Kim Jung-A and her kids Marion and James just made a triumphant return to the BBC, three years after an their surprise appearance became one of the more enduring viral videos in recent memory. You may not recognize their names, but you’d certainly remember the clip of Robert Kelly, the patriarch of the family, giving a live interview when his four-year-old traipsed in followed immediately by the nine-month-old in a baby walker and then their mom, desperately trying to wrangle the pair.
Kelly is a professor at Busan National University in South Korea, a country that has handled the coronavirus outbreak extremely well. He discussed its response in a recent appearance on Sky News that disappointed because his kids didn’t barge into the room.
Thankfully, the BBC corrected the oversight and invited the whole gang to sit down for an interview. The kids, now four and seven years old, respectively, are there and as fidgety as ever, hugging dad, waving to the camera, and generally squirming around. The older one even makes an early exit through the same door he made that fateful entrance through.
omg our favourite family have returned to bbc world news pic.twitter.com/lP7vIqD37V
— Scott Bryan (@scottygb) March 26, 2020
BBC anchor Scott Bryan first asks Kim what it’s been like for her family to follow the strictures of social isolation in Korea.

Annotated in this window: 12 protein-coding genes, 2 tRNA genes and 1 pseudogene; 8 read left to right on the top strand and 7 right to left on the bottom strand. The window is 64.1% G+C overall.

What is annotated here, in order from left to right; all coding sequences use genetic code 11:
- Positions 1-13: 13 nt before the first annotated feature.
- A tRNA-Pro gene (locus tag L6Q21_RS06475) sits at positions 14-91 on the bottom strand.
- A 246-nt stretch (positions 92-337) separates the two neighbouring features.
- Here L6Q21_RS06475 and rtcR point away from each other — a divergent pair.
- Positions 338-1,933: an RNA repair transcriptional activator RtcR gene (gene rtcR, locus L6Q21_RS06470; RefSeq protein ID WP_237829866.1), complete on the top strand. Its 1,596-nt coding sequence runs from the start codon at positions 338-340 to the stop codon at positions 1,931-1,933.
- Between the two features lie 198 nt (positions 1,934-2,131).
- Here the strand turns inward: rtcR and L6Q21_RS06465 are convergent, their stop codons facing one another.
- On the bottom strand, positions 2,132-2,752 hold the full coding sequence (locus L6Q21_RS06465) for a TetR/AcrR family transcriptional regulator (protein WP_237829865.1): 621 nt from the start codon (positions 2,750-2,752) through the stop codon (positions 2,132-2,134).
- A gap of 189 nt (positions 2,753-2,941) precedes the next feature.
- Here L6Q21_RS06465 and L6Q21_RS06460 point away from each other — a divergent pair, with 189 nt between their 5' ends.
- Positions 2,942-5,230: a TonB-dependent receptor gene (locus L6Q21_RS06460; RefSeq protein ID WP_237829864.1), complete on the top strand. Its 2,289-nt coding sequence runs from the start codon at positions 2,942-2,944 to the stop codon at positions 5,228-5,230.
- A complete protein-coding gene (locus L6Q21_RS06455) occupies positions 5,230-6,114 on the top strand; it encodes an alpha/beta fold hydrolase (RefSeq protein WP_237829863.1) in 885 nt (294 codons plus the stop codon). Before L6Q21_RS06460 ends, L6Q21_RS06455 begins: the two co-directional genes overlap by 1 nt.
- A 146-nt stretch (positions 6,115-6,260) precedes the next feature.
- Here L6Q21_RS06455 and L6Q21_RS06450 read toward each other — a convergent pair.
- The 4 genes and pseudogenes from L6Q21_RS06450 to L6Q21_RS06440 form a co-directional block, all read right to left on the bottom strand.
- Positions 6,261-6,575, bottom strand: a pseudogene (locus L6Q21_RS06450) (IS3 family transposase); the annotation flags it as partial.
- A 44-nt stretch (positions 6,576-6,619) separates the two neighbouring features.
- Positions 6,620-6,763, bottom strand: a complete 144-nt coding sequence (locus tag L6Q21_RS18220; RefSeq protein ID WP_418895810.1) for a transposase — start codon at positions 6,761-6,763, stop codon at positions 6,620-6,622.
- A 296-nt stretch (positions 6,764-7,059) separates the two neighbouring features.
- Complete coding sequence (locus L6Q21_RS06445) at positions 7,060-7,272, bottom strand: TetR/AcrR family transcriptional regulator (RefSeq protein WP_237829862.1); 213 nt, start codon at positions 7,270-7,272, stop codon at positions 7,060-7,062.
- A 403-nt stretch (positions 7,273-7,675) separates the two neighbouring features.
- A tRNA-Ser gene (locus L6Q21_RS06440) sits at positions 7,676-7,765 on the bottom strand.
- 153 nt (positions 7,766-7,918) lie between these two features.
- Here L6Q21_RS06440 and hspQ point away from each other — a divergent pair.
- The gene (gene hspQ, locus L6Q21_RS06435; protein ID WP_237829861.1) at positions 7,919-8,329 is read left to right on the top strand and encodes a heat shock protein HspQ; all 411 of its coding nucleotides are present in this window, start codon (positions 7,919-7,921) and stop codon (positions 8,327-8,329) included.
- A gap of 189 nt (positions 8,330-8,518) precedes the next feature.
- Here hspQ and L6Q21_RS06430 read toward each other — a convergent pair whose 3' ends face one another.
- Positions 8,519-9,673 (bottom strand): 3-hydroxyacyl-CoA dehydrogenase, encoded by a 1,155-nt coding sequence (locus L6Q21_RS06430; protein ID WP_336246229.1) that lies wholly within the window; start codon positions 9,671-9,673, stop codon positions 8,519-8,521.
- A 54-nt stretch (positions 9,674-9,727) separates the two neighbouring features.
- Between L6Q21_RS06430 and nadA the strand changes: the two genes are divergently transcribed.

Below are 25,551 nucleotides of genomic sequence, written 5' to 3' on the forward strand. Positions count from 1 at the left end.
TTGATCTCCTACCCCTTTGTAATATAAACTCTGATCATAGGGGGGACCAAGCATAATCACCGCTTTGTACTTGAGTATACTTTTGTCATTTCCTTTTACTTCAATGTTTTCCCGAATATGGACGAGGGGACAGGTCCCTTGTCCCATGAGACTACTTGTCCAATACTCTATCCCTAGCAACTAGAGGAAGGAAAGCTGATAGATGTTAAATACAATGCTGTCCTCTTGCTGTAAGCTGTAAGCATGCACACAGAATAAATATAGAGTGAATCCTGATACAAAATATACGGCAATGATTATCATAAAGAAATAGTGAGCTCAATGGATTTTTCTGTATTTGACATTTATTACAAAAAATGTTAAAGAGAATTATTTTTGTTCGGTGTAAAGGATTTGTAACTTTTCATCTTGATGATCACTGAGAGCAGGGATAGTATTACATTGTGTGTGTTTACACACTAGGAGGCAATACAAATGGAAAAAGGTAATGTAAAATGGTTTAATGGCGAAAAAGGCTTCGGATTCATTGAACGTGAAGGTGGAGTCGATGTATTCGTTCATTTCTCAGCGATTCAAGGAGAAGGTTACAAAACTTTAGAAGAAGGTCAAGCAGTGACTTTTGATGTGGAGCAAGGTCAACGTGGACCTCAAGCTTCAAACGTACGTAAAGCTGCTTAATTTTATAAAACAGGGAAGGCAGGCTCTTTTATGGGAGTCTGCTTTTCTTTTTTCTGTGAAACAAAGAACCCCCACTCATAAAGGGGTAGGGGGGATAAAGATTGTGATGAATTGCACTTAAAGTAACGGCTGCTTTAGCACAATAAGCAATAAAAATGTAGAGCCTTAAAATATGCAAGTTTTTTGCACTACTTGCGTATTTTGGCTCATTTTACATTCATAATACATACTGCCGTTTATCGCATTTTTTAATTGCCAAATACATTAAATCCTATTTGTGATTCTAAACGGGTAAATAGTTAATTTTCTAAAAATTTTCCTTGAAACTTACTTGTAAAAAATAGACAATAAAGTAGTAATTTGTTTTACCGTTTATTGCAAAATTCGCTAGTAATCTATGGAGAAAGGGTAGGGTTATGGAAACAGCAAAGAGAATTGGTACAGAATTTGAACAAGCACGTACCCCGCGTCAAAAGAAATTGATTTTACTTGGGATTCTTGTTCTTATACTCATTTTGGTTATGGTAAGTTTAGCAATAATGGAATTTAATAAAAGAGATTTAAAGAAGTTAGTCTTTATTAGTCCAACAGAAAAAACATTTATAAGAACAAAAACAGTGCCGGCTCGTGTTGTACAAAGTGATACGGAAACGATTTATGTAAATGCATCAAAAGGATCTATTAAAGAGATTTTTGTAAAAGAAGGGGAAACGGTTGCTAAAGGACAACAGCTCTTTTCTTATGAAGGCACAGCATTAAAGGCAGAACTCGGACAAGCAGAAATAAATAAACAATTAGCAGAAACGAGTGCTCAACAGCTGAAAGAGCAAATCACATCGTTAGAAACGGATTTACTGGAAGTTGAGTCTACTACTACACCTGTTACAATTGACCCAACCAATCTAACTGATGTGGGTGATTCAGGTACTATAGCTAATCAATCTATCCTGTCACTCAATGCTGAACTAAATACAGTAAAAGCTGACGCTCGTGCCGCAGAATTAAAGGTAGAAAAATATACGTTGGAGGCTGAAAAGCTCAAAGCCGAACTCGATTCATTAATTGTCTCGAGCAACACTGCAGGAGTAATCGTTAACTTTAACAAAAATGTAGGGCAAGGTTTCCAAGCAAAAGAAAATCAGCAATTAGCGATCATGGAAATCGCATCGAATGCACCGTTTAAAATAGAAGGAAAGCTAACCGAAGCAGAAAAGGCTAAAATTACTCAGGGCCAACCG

“It’s very difficult to stay in the house for a long time,” she said. “We go to the playground, trying to stay far away from the people. And a couple of times a week we hike the hill. This is spring in Korea so we try to go see the flowers and trees.” All sound advice that families around the world can use.
The next question is for Kelly, and it’s on the subject of how the country as a whole has handled the measures.
“I think social compliance here has been very high. You don’t see the kind of stuff that you’ve seen in the United States with people having beach days, people refusing to stay off the subways, and stuff like that,” he replied. “I mean South Koreans have actually responded really well and that’s why the curve has flattened, right. I mean, the cases are down now to only 100a day so it’s actually been pretty successful.”
After getting through this cogent answer while his kids made noise around him — like a real pro — Kelly apologized for them.
“No, you must never apologize, that’s one thing you can never apologize for now,” Bryan replied, a lesson that everyone working from home would do well to learn.